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Like Raspberries with Milk in the Summer MAG
The can was cold under her fingers. They were pressed up against it by his hand, entwining with hers. She drove the car easily with one hand; it was a trick best learned through practice, and he liked it, so she practiced. Occasionally she pulled her hand out of his to steer around turns or through intersections, and he would frown, but she just kept staring ahead. The road was illuminated by her headlights and the moon shone over the hills. The night sky was not black, only a very full blue, a canvas for the silhouettes of the tall pines they passed. Snow banked the sides of the roads, mixed with pieces of dead grass and dirt. The little lights on the dashboard blinked red and green, casting a ghastly glow on her hand as she raised it to steer around a curve. He frowned and turned to look out the window. After a moment he took a sip of his soda and sighed.
“Coke is my favorite kind of soda,” he said, turning to her. “What do you like best?”
She had been about to put her hand back down, but when she opened her mouth to answer his question, she shut it again abruptly, and startled, she dropped her hand to her lap and looked perplexedly at the road ahead, as if it was some kind of giant maze and she could not discover how to get out. After a few minutes of silence, he looked out the window again and she raised her hand to grip the steering wheel tightly. She tipped her head to one side and smiled slightly.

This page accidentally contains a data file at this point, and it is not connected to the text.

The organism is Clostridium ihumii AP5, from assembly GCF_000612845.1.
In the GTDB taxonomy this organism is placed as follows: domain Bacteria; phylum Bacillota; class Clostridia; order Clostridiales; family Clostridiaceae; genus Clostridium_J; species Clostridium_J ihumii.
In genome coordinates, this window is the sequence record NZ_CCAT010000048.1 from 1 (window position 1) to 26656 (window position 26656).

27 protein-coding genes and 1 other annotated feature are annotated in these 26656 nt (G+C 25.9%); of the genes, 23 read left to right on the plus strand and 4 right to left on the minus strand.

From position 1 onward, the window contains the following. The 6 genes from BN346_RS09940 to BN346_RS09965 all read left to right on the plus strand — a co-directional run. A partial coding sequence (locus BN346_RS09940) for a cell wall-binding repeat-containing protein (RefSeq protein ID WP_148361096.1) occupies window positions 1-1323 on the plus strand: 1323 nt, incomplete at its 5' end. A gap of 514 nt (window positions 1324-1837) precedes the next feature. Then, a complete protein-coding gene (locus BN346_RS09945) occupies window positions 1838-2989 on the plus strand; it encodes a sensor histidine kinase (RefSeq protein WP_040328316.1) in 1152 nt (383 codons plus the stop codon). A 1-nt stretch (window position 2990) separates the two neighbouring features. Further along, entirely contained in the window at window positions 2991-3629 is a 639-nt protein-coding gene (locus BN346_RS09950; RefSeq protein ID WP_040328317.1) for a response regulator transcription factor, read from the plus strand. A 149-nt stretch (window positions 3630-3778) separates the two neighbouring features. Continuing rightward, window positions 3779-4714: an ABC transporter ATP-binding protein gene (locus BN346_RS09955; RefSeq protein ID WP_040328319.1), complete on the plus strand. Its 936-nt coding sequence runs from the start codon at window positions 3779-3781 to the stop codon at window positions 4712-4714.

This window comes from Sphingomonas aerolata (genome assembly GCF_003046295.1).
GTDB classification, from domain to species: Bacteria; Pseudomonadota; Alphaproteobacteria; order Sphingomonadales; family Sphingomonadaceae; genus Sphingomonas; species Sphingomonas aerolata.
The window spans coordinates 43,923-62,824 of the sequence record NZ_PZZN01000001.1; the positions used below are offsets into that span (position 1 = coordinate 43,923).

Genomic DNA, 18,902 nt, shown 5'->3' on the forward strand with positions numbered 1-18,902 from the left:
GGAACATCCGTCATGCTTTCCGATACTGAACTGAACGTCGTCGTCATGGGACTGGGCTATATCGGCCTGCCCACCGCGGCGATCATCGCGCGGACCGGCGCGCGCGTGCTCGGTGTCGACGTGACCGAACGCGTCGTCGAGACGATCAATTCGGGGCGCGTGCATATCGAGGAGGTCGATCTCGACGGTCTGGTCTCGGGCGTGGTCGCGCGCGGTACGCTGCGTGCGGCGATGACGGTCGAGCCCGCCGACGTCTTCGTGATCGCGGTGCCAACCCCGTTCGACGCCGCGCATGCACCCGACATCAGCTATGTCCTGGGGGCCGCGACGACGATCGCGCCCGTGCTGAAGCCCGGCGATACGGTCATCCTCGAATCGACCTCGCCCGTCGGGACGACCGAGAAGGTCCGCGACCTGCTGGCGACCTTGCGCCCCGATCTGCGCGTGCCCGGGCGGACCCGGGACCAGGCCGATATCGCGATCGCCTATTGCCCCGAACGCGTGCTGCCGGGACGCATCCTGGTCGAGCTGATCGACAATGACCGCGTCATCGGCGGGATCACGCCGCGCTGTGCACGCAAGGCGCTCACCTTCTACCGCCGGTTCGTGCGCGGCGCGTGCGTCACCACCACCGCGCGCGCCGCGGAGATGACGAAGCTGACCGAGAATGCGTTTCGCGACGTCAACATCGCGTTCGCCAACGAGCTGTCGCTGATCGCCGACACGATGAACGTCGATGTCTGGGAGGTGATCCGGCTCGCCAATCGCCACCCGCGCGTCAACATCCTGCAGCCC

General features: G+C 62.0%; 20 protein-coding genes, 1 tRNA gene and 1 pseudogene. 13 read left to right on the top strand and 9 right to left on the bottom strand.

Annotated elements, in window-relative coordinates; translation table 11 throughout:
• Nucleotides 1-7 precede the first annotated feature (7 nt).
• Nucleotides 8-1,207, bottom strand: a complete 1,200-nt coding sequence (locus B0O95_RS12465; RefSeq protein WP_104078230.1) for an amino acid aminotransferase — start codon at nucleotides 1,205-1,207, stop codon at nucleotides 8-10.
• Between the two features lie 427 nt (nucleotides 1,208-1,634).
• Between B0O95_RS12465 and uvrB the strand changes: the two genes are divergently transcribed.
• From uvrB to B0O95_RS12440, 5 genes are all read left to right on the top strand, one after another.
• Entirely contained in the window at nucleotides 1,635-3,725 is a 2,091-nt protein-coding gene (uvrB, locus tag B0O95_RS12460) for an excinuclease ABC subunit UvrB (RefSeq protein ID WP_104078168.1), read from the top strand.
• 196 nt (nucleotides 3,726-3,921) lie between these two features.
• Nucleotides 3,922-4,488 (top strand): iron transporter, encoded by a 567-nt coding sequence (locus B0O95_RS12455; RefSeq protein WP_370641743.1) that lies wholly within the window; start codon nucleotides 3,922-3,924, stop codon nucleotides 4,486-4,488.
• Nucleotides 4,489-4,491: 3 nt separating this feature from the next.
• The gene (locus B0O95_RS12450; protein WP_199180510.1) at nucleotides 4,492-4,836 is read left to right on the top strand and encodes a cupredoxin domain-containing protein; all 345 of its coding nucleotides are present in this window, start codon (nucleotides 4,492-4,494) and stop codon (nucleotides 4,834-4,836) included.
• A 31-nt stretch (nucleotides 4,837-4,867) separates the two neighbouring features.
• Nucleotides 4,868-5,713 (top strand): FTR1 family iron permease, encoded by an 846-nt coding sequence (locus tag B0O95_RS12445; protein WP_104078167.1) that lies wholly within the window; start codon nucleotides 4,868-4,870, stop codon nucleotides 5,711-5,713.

“You want to know what I like best?’’ she asked. “Well, then I’ll tell you.” He looked over at her and started smiling, then chuckling to himself, he reached for her hand. The headlights caught a sign on the side of the road, and grinning almost maliciously, she flicked on her blinker and slammed on the brakes. He jerked his hand back as the car flew around a corner.
“Where are you going?’ he asked. The skin on her knuckles was white. “Stick to the main roads. You’ll never make it back home before nine.”
“I’ll go fast,” she said as the car sped along. Pieces of newspaper scattered from the road. The moonlight shone directly on her face now and she looked thoughtful for a moment, then very intent as she stared at the road ahead.
“What I like best is at the end of the day when I’m tired and thoughts stream meaninglessly through my head. I’m all ready for bed and I go in my dark room and close the door. One of the best things in the world is closing the door on a darkened room. I like the way my long white nightgown flows over my body. I like how it touches me only in a few places. I like to raise my arms above my head and sway and dance rhythmically in the dark, like I’m dancing to slow African drums. I like to collapse on my bed and look out the window. I like to see the stars, the moon’s tears, and they taste like raspberries with milk in the summer. I love to see the moon cry. I love the taste of solitude. I like the dark, and I like myself.”
They drove the rest of the way in silence, both staring ahead. They passed a little house with the lights on, and inside she saw a little girl playing the piano and a man giving a little boy a piggy-back ride.
“I never liked soda very much anyway,” she said. “I’ve always preferred a warm cup of tea.” A lone tear fell from her eye and rolled down her cheek and under her shirt. He said nothing. When they pulled into his driveway, she threw the car into park.
“Well, I’d better be going,” he said, “I do love you.” He leaned over and kissed her gently on the cheek, seeming not to notice the dampness.
“Yeah, well, that happens sometimes,” she said.
“Goodnight,” he said, getting out of the car.
“Bye,” she said. He shut the door and she put the car in reverse. She watched his back as he walked up to his house. A dog barked. As she turned to check the road, a stray curl fell in her face and she brushed it away absent-mindedly. The car sped on down the road and she was alone. The moon and its tears shone brightly over the hills and her headlights illuminated the road ahead.